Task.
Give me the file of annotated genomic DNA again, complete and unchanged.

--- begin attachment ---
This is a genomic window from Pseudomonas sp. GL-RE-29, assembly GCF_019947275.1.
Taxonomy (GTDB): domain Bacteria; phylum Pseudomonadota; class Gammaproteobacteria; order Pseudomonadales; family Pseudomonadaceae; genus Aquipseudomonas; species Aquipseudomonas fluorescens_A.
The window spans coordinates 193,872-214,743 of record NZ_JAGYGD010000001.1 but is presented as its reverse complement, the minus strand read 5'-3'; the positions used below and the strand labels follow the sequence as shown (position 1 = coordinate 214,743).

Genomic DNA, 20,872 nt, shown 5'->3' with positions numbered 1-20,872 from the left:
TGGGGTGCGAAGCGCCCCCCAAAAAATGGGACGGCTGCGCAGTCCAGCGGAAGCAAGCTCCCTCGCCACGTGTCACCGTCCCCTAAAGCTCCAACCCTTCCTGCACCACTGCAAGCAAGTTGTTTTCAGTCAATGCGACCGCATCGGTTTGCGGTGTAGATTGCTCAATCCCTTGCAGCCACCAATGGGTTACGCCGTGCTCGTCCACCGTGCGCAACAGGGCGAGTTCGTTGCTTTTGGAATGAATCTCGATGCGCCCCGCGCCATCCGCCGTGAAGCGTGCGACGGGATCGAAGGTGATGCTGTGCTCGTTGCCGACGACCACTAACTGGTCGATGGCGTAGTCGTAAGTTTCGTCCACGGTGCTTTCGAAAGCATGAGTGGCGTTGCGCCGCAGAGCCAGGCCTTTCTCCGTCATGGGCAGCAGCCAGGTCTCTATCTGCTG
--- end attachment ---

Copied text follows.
This is a genomic window from Pseudomonas sp. GL-RE-29, assembly GCF_019947275.1.
Taxonomy (GTDB): domain Bacteria; phylum Pseudomonadota; class Gammaproteobacteria; order Pseudomonadales; family Pseudomonadaceae; genus Aquipseudomonas; species Aquipseudomonas fluorescens_A.
The window spans coordinates 193,872-214,743 of record NZ_JAGYGD010000001.1 but is presented as its reverse complement, the minus strand read 5'-3'; the positions used below and the strand labels follow the sequence as shown (position 1 = coordinate 214,743).

Genomic DNA, 20,872 nt, shown 5'->3' with positions numbered 1-20,872 from the left:
TGGGGTGCGAAGCGCCCCCCAAAAAATGGGACGGCTGCGCAGTCCAGCGGAAGCAAGCTCCCTCGCCACGTGTCACCGTCCCCTAAAGCTCCAACCCTTCCTGCACCACTGCAAGCAAGTTGTTTTCAGTCAATGCGACCGCATCGGTTTGCGGTGTAGATTGCTCAATCCCTTGCAGCCACCAATGGGTTACGCCGTGCTCGTCCACCGTGCGCAACAGGGCGAGTTCGTTGCTTTTGGAATGAATCTCGATGCGCCCCGCGCCATCCGCCGTGAAGCGTGCGACGGGATCGAAGGTGATGCTGTGCTCGTTGCCGACGACCACTAACTGGTCGATGGCGTAGTCGTAAGTTTCGTCCACGGTGCTTTCGAAAGCATGAGTGGCGTTGCGCCGCAGAGCCAGGCCTTTCTCCGTCATGGGCAGCAGCCAGGTCTCTATCTGCTG